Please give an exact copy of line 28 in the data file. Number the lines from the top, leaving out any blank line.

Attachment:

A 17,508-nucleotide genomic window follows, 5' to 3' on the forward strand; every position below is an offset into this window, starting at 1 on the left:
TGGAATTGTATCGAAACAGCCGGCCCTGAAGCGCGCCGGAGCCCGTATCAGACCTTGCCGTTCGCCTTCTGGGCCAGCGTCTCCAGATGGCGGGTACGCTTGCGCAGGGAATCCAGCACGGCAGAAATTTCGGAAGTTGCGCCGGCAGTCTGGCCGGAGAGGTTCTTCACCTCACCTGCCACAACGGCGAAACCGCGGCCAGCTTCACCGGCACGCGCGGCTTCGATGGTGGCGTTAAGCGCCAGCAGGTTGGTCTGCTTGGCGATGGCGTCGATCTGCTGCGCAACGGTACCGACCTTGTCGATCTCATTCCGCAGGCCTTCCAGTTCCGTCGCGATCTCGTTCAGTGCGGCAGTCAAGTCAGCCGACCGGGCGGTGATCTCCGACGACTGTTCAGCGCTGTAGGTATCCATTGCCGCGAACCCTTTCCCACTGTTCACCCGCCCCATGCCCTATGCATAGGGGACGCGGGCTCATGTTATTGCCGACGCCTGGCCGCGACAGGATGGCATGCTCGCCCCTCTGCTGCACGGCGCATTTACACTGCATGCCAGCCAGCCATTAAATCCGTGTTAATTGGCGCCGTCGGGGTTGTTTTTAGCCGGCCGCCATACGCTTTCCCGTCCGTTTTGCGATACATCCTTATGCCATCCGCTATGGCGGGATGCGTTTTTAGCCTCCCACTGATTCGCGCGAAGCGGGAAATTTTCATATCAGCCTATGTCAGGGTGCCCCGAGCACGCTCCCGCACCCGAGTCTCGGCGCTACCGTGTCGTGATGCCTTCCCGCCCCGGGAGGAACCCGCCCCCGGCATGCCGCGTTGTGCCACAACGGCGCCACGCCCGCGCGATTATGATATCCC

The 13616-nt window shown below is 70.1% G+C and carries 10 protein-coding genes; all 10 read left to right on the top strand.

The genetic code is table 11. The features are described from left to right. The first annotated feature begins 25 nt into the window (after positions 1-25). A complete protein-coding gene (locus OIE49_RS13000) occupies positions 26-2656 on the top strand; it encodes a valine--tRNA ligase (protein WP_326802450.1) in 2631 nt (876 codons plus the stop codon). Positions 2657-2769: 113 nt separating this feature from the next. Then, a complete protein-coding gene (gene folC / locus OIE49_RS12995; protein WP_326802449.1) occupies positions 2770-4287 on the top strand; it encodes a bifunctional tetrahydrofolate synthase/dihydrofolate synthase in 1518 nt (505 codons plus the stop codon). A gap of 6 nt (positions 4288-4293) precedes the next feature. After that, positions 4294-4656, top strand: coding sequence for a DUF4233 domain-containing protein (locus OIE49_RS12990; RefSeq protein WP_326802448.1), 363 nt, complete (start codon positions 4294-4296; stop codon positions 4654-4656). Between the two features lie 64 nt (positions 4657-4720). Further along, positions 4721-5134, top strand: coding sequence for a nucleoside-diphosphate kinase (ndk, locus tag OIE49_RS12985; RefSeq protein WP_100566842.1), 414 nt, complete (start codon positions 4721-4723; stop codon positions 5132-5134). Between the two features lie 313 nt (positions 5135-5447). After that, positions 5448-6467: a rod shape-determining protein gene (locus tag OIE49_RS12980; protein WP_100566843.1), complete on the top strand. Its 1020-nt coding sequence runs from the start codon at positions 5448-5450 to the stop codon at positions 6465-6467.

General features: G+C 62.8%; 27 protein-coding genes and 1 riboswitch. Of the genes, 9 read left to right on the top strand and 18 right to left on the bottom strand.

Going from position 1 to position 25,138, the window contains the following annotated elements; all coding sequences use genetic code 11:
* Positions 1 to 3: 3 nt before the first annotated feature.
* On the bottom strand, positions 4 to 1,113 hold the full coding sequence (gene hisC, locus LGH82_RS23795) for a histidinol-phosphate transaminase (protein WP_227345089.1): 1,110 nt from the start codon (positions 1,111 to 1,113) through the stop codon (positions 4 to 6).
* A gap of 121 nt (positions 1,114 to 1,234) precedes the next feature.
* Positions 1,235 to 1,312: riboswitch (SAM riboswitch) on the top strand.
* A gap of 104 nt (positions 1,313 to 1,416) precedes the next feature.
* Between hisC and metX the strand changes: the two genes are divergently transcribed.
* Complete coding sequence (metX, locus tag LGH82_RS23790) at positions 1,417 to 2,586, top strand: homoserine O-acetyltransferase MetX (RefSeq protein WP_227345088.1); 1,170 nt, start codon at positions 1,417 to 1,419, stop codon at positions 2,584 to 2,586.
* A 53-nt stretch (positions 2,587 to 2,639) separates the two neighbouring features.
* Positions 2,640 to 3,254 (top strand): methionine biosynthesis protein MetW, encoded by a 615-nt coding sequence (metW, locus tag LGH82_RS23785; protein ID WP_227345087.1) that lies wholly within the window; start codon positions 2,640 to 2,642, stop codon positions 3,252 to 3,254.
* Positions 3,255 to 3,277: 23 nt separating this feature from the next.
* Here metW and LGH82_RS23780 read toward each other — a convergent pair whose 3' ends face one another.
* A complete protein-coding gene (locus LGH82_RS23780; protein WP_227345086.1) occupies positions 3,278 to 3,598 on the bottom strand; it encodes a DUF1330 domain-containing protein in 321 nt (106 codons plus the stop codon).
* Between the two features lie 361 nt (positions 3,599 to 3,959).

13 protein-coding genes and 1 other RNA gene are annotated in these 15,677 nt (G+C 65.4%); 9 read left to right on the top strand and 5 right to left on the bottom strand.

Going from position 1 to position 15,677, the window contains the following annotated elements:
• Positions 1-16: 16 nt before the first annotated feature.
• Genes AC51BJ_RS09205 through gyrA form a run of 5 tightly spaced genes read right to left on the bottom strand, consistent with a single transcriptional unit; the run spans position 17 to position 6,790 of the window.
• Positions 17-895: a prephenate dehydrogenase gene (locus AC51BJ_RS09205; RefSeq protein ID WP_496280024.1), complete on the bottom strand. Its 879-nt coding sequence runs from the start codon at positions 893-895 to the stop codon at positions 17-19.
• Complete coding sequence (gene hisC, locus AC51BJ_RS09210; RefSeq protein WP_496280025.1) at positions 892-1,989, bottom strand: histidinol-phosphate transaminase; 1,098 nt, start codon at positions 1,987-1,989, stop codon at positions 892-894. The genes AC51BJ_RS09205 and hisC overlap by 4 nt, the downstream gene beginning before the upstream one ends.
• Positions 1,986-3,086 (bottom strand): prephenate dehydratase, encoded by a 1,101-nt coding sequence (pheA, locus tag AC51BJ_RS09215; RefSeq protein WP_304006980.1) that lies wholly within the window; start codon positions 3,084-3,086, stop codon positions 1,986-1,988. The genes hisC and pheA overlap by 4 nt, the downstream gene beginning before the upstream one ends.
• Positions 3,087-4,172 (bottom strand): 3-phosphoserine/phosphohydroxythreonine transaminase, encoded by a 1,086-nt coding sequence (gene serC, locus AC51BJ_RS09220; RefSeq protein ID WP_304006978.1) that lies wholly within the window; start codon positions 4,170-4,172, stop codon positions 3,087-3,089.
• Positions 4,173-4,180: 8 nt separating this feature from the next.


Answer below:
• Positions 4,173-4,180: 8 nt separating this feature from the next.